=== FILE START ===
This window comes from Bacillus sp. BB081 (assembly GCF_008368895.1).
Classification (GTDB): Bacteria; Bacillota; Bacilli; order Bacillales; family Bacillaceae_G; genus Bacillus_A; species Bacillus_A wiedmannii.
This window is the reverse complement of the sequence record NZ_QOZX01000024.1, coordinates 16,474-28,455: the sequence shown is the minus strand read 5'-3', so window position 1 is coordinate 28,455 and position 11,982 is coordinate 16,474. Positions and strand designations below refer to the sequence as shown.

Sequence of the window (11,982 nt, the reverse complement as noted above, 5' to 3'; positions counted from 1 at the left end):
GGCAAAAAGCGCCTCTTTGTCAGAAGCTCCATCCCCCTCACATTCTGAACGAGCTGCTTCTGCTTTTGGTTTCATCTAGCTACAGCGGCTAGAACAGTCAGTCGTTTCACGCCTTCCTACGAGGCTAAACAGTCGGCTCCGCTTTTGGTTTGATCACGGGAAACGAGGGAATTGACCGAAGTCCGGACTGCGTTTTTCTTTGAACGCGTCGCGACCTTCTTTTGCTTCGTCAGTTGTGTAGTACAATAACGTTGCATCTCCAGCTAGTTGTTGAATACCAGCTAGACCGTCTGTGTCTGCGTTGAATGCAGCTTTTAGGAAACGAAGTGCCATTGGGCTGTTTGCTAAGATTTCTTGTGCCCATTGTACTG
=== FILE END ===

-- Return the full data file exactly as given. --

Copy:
This window comes from Bacillus sp. BB081 (assembly GCF_008368895.1).
Classification (GTDB): Bacteria; Bacillota; Bacilli; order Bacillales; family Bacillaceae_G; genus Bacillus_A; species Bacillus_A wiedmannii.
This window is the reverse complement of the sequence record NZ_QOZX01000024.1, coordinates 16,474-28,455: the sequence shown is the minus strand read 5'-3', so window position 1 is coordinate 28,455 and position 11,982 is coordinate 16,474. Positions and strand designations below refer to the sequence as shown.

Sequence of the window (11,982 nt, the reverse complement as noted above, 5' to 3'; positions counted from 1 at the left end):
GGCAAAAAGCGCCTCTTTGTCAGAAGCTCCATCCCCCTCACATTCTGAACGAGCTGCTTCTGCTTTTGGTTTCATCTAGCTACAGCGGCTAGAACAGTCAGTCGTTTCACGCCTTCCTACGAGGCTAAACAGTCGGCTCCGCTTTTGGTTTGATCACGGGAAACGAGGGAATTGACCGAAGTCCGGACTGCGTTTTTCTTTGAACGCGTCGCGACCTTCTTTTGCTTCGTCAGTTGTGTAGTACAATAACGTTGCATCTCCAGCTAGTTGTTGAATACCAGCTAGACCGTCTGTGTCTGCGTTGAATGCAGCTTTTAGGAAACGAAGTGCCATTGGGCTGTTTGCTAAGATTTCTTGTGCCCATTGTACTG